AFRICAN leaders are unlikely to heed President Robert Mugabe’s planned pullout of the United Nations as that would spell doom to their fragile economies, local opposition parties and analysts have warned.
Addressing the 26th ordinary summit of the AU in Addis Ababa, Ethiopia on Saturday, Mugabe threatened to lobby African countries to pull out of the UN in protest over the continent’s lack of representation in the UN Security Council (UNSC).
But opposition parties described Mugabe’s proposal as ill-advised and likely to attract few takers on the continent.
Currently only Britain, China, France, Russia and the US were UNSC permanent members where Mugabe was demanding at least two permanent seats for Africa.
Gutu added: “Of, course the UN Security Council must be reformed, but this can never be achieved by pulling out of this world body. Africa should simply ignore and laugh off Mugabe’s bizarre proposal of moving out of UN.”
People’s Democratic Party spokesperson Jacob Mafume said Mugabe’s proposal was laughable, while National Constitutional Assembly spokesperson Madock Chivasa argued pulling out of the UNSC would be disastrous as it would isolate Africa.
“This is a misguided position coming from someone who has isolated Zimbabwe from the international community and is now seeking to isolate the whole continent from the international community. Mugabe destroyed Zimbabwe’s economy and brought unprecedented misery and cannot claim what is good for the whole continent,” Chivasa said.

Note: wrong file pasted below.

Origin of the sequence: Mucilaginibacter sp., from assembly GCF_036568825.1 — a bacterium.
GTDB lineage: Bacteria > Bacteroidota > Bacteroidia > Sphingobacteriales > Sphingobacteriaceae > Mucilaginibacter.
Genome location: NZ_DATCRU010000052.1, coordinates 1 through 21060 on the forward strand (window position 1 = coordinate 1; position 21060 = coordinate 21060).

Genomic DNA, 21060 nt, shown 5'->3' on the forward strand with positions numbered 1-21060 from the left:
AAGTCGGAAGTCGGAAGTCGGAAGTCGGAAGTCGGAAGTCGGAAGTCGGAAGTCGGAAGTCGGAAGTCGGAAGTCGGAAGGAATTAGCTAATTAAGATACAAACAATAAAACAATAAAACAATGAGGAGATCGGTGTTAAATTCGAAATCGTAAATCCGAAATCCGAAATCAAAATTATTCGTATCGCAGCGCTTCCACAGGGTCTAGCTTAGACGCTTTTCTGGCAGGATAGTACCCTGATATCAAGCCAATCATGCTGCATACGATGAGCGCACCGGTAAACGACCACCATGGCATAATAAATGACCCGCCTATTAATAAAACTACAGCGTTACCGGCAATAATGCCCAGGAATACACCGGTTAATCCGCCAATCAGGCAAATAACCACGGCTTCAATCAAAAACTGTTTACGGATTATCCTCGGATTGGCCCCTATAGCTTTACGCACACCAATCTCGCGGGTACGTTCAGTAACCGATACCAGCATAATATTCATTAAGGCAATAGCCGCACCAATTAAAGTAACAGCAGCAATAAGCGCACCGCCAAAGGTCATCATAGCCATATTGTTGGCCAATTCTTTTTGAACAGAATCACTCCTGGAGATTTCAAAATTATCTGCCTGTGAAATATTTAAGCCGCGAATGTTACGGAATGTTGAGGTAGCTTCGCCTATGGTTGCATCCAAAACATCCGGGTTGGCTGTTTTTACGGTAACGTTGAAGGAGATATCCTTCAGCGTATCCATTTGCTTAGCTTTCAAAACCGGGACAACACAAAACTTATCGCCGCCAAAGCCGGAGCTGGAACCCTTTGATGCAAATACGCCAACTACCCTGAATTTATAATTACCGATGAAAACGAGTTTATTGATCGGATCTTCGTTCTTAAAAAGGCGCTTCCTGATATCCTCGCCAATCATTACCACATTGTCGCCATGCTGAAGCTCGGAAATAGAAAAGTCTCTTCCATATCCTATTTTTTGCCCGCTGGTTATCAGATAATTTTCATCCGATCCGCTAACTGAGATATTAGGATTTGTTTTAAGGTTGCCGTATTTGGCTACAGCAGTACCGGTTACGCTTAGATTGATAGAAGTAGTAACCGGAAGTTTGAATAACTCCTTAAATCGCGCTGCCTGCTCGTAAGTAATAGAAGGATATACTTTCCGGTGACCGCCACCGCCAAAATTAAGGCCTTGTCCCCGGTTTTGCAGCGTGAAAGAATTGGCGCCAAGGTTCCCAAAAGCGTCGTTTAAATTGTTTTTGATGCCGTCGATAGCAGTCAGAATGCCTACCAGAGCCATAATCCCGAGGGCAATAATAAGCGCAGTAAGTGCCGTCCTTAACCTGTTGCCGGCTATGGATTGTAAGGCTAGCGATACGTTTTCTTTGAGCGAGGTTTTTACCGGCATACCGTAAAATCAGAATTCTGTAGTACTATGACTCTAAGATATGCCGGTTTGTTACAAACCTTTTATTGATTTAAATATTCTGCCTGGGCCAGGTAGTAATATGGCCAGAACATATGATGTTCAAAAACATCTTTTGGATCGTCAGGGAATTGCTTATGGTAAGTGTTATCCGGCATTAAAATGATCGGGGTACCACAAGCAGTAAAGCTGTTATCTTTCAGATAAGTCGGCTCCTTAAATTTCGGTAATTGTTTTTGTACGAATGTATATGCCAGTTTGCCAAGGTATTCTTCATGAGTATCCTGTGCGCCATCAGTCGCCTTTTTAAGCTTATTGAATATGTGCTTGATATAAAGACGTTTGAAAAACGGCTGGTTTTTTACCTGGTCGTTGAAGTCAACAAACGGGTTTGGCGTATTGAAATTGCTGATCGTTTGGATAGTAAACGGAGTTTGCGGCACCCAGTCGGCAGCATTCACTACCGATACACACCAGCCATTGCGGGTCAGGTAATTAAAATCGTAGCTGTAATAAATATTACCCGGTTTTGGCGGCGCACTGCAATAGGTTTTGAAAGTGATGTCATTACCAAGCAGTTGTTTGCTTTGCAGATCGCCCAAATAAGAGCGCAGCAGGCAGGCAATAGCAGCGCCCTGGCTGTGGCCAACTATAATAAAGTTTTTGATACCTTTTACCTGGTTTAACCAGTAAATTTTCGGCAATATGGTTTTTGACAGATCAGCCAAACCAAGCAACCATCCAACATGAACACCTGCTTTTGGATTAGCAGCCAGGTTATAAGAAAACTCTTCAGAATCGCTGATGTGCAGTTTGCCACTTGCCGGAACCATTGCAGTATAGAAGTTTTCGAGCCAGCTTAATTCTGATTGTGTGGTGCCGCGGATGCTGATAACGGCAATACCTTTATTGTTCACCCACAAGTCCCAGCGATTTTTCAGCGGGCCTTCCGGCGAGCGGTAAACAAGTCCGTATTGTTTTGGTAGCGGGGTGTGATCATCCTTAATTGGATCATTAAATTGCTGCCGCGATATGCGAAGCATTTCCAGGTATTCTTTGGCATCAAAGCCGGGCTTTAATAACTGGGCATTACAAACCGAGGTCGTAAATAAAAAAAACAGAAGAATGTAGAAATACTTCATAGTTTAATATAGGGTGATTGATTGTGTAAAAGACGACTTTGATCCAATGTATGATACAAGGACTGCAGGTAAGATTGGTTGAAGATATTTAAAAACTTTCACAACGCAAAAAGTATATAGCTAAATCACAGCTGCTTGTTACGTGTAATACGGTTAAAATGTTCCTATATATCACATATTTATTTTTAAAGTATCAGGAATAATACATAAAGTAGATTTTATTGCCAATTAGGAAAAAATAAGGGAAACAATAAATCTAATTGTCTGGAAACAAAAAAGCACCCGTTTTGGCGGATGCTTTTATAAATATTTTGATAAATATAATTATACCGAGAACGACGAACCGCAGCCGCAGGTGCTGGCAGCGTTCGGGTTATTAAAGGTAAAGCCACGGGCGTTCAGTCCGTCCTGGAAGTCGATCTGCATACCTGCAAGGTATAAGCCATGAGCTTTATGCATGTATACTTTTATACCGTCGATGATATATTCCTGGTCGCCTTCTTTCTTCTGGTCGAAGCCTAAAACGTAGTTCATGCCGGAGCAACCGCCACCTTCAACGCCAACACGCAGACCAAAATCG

Renewal Democrats of Zimbabwe spokesperson Pishai Muchauraya also said: “Zimbabwe needs UN more than UN needs Zimbabwe. It is foolish and nonsensical that the dictator cries about reforming UN security structures yet he has been turning a deaf ear to similar calls for our security sector reforms. Pulling out of UN would be tragic as it would further isolate our fragile country whose economy is in the intensive care unit.”
MDC’s Kurauone Chihwayi said the suggestion was meant to intimidate the UNSC and protect African dictators.
Political analyst Takura Zhangazha added: “It might bring greater attention to the matter of UN Security Council reform, albeit temporarily, but no one African country would ever actually say they are no longer part of the United Nations,” Zhangazha said.
Another analyst Eldred Masunungure described the threat as an empty, naive and unrealistic one which would never find any takers.